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And gambler's fallacy does not refer to the 1,000 times the coin comes up heads, it refers to the fallacy of a typical gambler who thinks, based on past events, that he is "due", not understanding that on the 1,001 flip the odds of heads are still 50%.
This whole business has long seemed to me rather murky (and a matter of smoke & mirrors from the probability boys).
It's all in the phrasing heh. What's the probability of flipping 3 heads in a row? 12.5% (IIRC how this works lol). But if I flip 2 heads in a row what's the probability I flip a heads on the next flip? Apparently 50% heh.
Nice to know that their methods have lead to some interesting paradoxes... forgot where I read them... again it's all in the phrasing. So every few years some statistical mathematician publishes a paper trying to resolve it... but mostly rephrases the question to make it not a paradox lol :)
Yeah right! It all seems to depend upon what you declare to be the "sample size" at the outset. lol
In chess, there's a truism:
The weaker the player, the more they believe in luck.
"It's a funny thing, the more I practice, the luckier I get!" - Arnold Palmer
i disagree, many wise man said: the more knowledge i got the more i realized that i know nothing. I have no prove but its my honest believe that many strong players believe in luck. Maybe you sleep bad and bang you play bad. There are many many factors of luck.
1. In terms of his elo - that explains his sponsorships.
Fixed it for you.
I guess I suck then, because I believe in it big-time.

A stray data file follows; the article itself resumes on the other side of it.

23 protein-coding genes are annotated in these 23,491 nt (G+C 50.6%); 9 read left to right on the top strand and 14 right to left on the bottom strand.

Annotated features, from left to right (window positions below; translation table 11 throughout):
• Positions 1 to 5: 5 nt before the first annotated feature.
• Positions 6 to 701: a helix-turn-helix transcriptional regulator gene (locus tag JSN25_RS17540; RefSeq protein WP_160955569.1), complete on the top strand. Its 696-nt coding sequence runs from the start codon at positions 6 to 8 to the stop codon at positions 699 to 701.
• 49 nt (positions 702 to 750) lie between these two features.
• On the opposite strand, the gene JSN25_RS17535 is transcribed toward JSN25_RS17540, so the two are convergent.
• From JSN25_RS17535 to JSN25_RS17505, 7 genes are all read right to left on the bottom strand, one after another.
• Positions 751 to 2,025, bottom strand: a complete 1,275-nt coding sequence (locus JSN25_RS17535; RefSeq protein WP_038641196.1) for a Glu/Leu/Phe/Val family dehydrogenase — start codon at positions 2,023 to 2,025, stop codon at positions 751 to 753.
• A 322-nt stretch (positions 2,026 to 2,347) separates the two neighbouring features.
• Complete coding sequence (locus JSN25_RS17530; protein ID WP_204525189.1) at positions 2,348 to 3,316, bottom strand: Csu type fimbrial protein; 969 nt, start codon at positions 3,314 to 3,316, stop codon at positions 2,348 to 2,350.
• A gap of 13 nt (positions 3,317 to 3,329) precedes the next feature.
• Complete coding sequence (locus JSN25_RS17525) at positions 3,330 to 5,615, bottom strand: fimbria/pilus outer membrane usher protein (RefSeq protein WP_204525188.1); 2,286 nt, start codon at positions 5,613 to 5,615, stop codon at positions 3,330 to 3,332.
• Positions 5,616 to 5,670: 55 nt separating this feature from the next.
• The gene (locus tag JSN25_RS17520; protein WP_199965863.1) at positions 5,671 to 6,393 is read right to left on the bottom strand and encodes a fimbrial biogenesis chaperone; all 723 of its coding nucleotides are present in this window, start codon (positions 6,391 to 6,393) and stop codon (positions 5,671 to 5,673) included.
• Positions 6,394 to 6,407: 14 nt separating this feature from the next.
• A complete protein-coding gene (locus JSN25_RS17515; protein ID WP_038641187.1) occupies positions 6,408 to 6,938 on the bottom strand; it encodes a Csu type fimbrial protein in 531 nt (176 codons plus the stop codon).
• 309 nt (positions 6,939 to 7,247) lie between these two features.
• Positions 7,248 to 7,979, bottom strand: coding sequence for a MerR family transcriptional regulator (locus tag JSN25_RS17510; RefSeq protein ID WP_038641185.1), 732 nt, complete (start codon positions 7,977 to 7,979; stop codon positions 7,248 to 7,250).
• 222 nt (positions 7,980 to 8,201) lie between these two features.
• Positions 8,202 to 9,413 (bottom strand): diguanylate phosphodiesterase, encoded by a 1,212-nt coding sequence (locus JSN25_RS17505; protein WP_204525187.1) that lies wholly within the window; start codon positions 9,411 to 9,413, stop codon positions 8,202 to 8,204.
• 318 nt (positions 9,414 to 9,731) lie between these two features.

@Smyslov: Well put! +1
@ Andy: how can you suck at your rating? Everything is relative. It makes us real paters feel extra bad about ourselves when experts say how they suck all the time....
its my honest believe that many strong players believe in luck. Maybe you sleep bad and bang you play bad. There are many many factors of luck.
Yes, but what they call luck is over our heads, when what we call luck they call it technique (or lack of).
A not-so-irrelevant analogy : when you say 'I don't know' about a scientific topic ("why are there seasons ?", "what causes gravity", etc) you assume someone knows the answer even if you don't. When the top-level researcher answers a question relevant to his field by "I don't know" he assumes none knows the answer either in the scientific community. Same for "luck" : when I say "bad luck, I lost that position when it looked playable" I assume that a GM could have drawn it, when a GM says that, he thinks the postmortem will point out very slight mistakes of his part that he would expect other GMs to have done.